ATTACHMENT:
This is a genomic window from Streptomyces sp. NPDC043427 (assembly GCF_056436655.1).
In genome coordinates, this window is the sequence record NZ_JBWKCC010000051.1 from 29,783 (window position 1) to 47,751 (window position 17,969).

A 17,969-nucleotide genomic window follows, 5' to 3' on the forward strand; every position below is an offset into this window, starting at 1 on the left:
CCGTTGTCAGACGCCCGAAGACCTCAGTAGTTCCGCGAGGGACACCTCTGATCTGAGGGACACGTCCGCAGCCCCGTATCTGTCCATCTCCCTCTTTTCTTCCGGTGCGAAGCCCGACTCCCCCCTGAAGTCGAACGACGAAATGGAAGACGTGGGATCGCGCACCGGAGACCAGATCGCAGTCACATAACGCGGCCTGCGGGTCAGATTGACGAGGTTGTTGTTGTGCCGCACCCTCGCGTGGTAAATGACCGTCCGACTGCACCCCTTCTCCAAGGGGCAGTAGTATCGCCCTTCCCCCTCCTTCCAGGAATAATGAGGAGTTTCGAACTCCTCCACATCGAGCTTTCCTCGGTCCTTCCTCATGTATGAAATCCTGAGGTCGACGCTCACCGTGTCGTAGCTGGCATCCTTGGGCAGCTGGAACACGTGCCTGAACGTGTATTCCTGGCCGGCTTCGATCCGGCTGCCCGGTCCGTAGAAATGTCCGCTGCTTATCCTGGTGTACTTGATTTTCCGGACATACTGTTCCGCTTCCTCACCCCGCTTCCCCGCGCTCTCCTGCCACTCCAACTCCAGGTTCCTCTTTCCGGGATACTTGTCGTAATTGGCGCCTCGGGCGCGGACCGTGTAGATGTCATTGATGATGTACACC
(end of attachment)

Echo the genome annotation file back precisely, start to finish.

This is a genomic window from Streptomyces sp. NPDC043427 (assembly GCF_056436655.1).
In genome coordinates, this window is the sequence record NZ_JBWKCC010000051.1 from 29,783 (window position 1) to 47,751 (window position 17,969).

A 17,969-nucleotide genomic window follows, 5' to 3' on the forward strand; every position below is an offset into this window, starting at 1 on the left:
CCGTTGTCAGACGCCCGAAGACCTCAGTAGTTCCGCGAGGGACACCTCTGATCTGAGGGACACGTCCGCAGCCCCGTATCTGTCCATCTCCCTCTTTTCTTCCGGTGCGAAGCCCGACTCCCCCCTGAAGTCGAACGACGAAATGGAAGACGTGGGATCGCGCACCGGAGACCAGATCGCAGTCACATAACGCGGCCTGCGGGTCAGATTGACGAGGTTGTTGTTGTGCCGCACCCTCGCGTGGTAAATGACCGTCCGACTGCACCCCTTCTCCAAGGGGCAGTAGTATCGCCCTTCCCCCTCCTTCCAGGAATAATGAGGAGTTTCGAACTCCTCCACATCGAGCTTTCCTCGGTCCTTCCTCATGTATGAAATCCTGAGGTCGACGCTCACCGTGTCGTAGCTGGCATCCTTGGGCAGCTGGAACACGTGCCTGAACGTGTATTCCTGGCCGGCTTCGATCCGGCTGCCCGGTCCGTAGAAATGTCCGCTGCTTATCCTGGTGTACTTGATTTTCCGGACATACTGTTCCGCTTCCTCACCCCGCTTCCCCGCGCTCTCCTGCCACTCCAACTCCAGGTTCCTCTTTCCGGGATACTTGTCGTAATTGGCGCCTCGGGCGCGGACCGTGTAGATGTCATTGATGATGTACACC